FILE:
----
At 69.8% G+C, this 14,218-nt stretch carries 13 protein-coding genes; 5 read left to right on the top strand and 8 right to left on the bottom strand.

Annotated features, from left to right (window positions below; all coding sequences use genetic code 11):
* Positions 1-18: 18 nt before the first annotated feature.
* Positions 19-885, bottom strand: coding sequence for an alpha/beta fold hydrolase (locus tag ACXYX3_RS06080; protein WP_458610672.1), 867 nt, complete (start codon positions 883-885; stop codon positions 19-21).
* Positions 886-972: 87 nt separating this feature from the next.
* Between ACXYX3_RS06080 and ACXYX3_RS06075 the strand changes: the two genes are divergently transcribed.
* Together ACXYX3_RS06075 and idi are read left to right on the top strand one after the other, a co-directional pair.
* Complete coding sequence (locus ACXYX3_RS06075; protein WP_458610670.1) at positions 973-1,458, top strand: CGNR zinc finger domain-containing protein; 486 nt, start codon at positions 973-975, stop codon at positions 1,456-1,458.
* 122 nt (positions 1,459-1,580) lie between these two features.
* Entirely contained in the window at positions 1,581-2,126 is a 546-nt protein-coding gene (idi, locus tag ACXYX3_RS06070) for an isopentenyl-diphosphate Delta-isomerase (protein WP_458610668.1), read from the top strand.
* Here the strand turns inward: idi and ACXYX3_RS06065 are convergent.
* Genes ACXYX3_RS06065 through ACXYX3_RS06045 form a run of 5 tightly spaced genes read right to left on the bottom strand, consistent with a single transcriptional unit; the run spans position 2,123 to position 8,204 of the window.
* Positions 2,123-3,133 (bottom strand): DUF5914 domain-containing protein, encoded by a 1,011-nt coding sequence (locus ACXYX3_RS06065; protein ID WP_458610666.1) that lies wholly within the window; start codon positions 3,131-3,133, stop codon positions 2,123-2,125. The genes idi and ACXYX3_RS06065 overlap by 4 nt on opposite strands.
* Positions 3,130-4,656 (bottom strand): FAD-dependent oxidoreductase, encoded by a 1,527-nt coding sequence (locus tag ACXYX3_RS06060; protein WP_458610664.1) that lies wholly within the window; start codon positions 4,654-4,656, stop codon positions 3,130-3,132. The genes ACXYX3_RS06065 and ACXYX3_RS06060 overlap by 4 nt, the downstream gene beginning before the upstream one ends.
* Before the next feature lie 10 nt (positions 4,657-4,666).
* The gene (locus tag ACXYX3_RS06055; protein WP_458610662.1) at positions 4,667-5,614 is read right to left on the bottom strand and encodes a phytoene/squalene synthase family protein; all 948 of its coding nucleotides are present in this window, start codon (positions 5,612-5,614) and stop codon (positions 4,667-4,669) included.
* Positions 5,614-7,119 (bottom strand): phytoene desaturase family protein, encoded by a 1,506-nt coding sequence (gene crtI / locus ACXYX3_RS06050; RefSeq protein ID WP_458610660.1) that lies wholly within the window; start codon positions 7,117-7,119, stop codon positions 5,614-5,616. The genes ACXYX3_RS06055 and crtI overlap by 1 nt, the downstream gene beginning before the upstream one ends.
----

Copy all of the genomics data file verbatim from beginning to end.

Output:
At 69.8% G+C, this 14,218-nt stretch carries 13 protein-coding genes; 5 read left to right on the top strand and 8 right to left on the bottom strand.

Annotated features, from left to right (window positions below; all coding sequences use genetic code 11):
* Positions 1-18: 18 nt before the first annotated feature.
* Positions 19-885, bottom strand: coding sequence for an alpha/beta fold hydrolase (locus tag ACXYX3_RS06080; protein WP_458610672.1), 867 nt, complete (start codon positions 883-885; stop codon positions 19-21).
* Positions 886-972: 87 nt separating this feature from the next.
* Between ACXYX3_RS06080 and ACXYX3_RS06075 the strand changes: the two genes are divergently transcribed.
* Together ACXYX3_RS06075 and idi are read left to right on the top strand one after the other, a co-directional pair.
* Complete coding sequence (locus ACXYX3_RS06075; protein WP_458610670.1) at positions 973-1,458, top strand: CGNR zinc finger domain-containing protein; 486 nt, start codon at positions 973-975, stop codon at positions 1,456-1,458.
* 122 nt (positions 1,459-1,580) lie between these two features.
* Entirely contained in the window at positions 1,581-2,126 is a 546-nt protein-coding gene (idi, locus tag ACXYX3_RS06070) for an isopentenyl-diphosphate Delta-isomerase (protein WP_458610668.1), read from the top strand.
* Here the strand turns inward: idi and ACXYX3_RS06065 are convergent.
* Genes ACXYX3_RS06065 through ACXYX3_RS06045 form a run of 5 tightly spaced genes read right to left on the bottom strand, consistent with a single transcriptional unit; the run spans position 2,123 to position 8,204 of the window.
* Positions 2,123-3,133 (bottom strand): DUF5914 domain-containing protein, encoded by a 1,011-nt coding sequence (locus ACXYX3_RS06065; protein ID WP_458610666.1) that lies wholly within the window; start codon positions 3,131-3,133, stop codon positions 2,123-2,125. The genes idi and ACXYX3_RS06065 overlap by 4 nt on opposite strands.
* Positions 3,130-4,656 (bottom strand): FAD-dependent oxidoreductase, encoded by a 1,527-nt coding sequence (locus tag ACXYX3_RS06060; protein WP_458610664.1) that lies wholly within the window; start codon positions 4,654-4,656, stop codon positions 3,130-3,132. The genes ACXYX3_RS06065 and ACXYX3_RS06060 overlap by 4 nt, the downstream gene beginning before the upstream one ends.
* Before the next feature lie 10 nt (positions 4,657-4,666).
* The gene (locus tag ACXYX3_RS06055; protein WP_458610662.1) at positions 4,667-5,614 is read right to left on the bottom strand and encodes a phytoene/squalene synthase family protein; all 948 of its coding nucleotides are present in this window, start codon (positions 5,612-5,614) and stop codon (positions 4,667-4,669) included.
* Positions 5,614-7,119 (bottom strand): phytoene desaturase family protein, encoded by a 1,506-nt coding sequence (gene crtI / locus ACXYX3_RS06050; RefSeq protein ID WP_458610660.1) that lies wholly within the window; start codon positions 7,117-7,119, stop codon positions 5,614-5,616. The genes ACXYX3_RS06055 and crtI overlap by 1 nt, the downstream gene beginning before the upstream one ends.